Benitec said last week that it has signed a sponsored research agreement with the City of Hope to develop an HIV/AIDS treatment using the company’s DNA-directed RNAi technology, which will be evaluated in patients with AIDS lymphoma.
The clinical trial, which is expected to enroll five patients, would be an extension of the work of John Rossi, professor and chair of molecular biology at the City of Hope’s Beckman Research Institute. According to Rossi, the therapy involves the mobilization of stems cells in patients using granulocyte colony stimulating factor. Once the stem cells begin circulating peripherally, they can be collected, isolated, and genetically modified with a lentiviral vector containing therapeutic genes, he told RNAi News.
The patients undergo full chemoablation, which kills both the regenerative cells of the bone marrow and lymphoma cells, and then the stems cells are infused back into their bloodstreams so that they can migrate to, and engraft in, the marrow.
Under the Benitec-funded project, the stem cells will be transduced with vectors containing three genes: DNA that encodes for shRNAs targeting the tat-rev exon, a ribozyme that cleaves the mRNA for CCR5, and a nucleolar-localizing TAR decoy.
“By inserting the ddRNAi constructs into their stem cells, [patients] will be producing anti-HIV shRNAs, and presumably these will develop into T-cells, macrophages, monocytes — all the cells that the stem cells mature into — and they will be resistant to HIV,” Rossi said. But the therapy, he noted, “is a triple-inhibitory scheme. The shRNA [is] the most potent of the three, but the other two are ancillary and work synergistically.”
Rossi said that this autologous stem cell transplant procedure — minus the gene therapy components — has been used to treat 17 AIDS lymphoma patients at the City of Hope, while five others have received the transplanted stem cells with just the ribozymes. Now, by including ddRNAi in the therapy, Rossi said he hopes to come up with a permanent treatment for HIV/AIDS in a patient population that is already known to benefit from the stem cell transplant in a full bone marrow transplant setting.
“It’s a trial that you might not do in a non-lymphoma patient because it requires bone marrow transplantation, which is a pretty serious business,” Rossi said. “But the fact that they benefit tremendously from the bone marrow transplant for the lymphoma, and you can introduce antiviral genes at the same time, makes this a really attractive population. It’s a win-win situation as far as I can tell.”
The filing of an investigational new drug application to begin testing of the therapy in humans is expected to occur before the end of the year, with the actual commencement of the clinical study in mid- to late 2005, Rossi said. He noted that a pre-IND meeting, while not necessary, is planned. Sara Cunningham, COO of Benitec, said that the company has already sent out a letter requesting the meeting with the US Food and Drug Administration.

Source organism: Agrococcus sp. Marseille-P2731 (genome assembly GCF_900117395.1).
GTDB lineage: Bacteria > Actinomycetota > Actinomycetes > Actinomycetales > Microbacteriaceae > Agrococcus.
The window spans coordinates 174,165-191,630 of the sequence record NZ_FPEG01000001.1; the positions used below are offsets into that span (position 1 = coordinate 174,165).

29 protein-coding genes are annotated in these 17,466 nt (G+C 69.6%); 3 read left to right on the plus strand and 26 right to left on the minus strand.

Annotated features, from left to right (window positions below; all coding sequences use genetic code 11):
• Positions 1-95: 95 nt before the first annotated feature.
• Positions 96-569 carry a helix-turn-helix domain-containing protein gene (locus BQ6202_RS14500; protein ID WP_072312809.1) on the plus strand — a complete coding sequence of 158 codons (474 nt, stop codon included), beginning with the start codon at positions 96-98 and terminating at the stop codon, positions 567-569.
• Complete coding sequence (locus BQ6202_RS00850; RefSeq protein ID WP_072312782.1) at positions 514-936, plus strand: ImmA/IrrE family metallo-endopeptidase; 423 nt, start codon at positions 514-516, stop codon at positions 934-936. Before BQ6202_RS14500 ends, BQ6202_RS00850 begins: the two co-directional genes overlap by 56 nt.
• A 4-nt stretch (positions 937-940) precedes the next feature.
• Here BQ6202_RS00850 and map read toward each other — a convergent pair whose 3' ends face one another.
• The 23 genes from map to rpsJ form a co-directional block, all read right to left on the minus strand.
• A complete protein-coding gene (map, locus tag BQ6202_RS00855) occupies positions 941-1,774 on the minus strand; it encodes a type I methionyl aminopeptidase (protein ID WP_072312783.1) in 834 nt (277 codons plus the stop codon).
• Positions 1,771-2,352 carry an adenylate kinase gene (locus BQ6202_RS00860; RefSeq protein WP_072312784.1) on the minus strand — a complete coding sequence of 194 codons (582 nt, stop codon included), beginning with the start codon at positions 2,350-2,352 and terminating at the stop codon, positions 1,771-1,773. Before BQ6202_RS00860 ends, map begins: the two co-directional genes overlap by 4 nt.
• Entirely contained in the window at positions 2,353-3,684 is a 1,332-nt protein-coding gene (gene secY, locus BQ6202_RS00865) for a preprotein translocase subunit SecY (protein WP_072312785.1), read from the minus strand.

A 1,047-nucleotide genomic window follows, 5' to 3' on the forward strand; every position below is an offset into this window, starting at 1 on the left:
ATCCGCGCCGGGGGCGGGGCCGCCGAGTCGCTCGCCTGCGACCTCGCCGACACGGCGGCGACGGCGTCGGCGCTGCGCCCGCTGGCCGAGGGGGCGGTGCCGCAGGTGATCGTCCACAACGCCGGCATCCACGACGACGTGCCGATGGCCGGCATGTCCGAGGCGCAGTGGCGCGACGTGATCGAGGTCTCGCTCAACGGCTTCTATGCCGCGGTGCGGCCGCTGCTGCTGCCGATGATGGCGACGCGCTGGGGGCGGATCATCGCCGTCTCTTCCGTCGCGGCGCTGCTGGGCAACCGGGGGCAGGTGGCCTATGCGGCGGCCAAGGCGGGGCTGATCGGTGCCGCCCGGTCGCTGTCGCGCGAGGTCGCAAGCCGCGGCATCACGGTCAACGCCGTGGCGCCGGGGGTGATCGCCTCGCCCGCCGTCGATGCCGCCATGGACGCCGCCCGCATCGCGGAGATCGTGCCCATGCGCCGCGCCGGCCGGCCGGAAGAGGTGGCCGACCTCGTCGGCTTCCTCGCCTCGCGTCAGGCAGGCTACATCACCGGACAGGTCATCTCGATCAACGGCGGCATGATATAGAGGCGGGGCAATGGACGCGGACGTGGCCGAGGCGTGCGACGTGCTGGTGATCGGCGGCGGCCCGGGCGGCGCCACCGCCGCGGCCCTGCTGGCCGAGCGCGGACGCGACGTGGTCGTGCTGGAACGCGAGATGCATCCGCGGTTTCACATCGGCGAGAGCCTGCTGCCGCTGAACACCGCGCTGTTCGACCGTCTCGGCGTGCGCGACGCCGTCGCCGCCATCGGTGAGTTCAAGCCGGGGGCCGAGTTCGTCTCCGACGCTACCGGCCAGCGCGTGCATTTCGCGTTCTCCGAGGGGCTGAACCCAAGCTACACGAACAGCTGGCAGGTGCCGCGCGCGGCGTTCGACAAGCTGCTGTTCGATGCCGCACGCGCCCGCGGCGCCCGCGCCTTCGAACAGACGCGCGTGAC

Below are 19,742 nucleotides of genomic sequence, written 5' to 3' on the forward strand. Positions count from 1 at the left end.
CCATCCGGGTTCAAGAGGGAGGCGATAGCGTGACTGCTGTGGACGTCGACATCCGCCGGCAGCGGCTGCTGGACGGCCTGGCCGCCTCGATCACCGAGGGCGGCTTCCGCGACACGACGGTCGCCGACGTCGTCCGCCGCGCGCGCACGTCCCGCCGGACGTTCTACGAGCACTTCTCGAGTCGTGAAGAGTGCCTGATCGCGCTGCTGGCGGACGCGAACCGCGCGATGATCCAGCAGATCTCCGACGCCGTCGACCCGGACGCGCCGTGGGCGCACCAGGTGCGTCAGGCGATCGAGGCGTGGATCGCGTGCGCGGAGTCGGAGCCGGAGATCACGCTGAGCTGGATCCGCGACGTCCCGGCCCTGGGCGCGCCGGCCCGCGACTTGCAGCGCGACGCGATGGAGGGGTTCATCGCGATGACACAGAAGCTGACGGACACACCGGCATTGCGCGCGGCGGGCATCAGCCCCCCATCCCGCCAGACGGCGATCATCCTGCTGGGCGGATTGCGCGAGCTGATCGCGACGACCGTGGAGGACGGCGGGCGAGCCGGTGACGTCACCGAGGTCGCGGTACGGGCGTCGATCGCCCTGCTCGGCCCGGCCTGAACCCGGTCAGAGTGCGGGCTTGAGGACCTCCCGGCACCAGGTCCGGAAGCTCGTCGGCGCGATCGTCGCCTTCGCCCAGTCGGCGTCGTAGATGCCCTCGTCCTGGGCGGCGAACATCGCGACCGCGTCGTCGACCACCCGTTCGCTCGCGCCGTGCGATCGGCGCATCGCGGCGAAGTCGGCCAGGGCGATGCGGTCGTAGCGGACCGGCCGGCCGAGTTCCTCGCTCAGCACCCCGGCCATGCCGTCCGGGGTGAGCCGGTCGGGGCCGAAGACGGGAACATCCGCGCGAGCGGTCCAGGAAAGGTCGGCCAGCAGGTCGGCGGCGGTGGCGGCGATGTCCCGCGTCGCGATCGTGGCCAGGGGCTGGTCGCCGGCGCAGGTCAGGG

The production of the vectors is expected to be handled through the National Gene Vector Laboratories, according to Rossi. “What we’re producing right now [under cGMP conditions at the City of Hope] is the plasmid that contains the therapeutic genes,” he noted. “We’ll produce all of the packaging vectors that go along with that, and they’ll all be shipped to [Ken] Cornetta [at the Indiana University Vector Production Facility] who will then do the packaging and produce the vector under GMP conditions there.”
Although he is optimistic about the prospects of the procedure, Rossi said that it is largely a proof-of-concept effort for the ddRNAi technology and that he doesn’t expect the phase I version of the therapy to translate directly into a final HIV/AIDS treatment.
“[Benitec] is interested in getting the experimental results from this [research],” he said. “To me, it doesn’t seem like these will be the genes that you will ultimately use in a commercial venue. If Benitec wanted to develop a commercial [product], they’d probably have multiple … shRNA constructs” in order to deal with HIV mutations.
Cunningham agreed, and told RNAi News that “it’s very easy for RNA viruses to get around small molecule drugs — that’s why you have [highly active anti-retroviral therapy]. What we’re hoping to do is step … back a level, so that you’re not looking at the protein level, you’re looking at RNA,” she said.
“As far as what we see as a drug, we would expect it to be a multi-target because of the nature of the virus we’re going after,” Cunningham noted, adding that a phase II trial of a ddRNAi-based HIV/AIDS treatment would likely be done in virus-infected patients who had not yet advanced to the lymphoma stage.
Although Benitec fully expects to conduct the clinical trial with Rossi and the City of Hope, an agreement formalizing the collaboration has yet to be signed.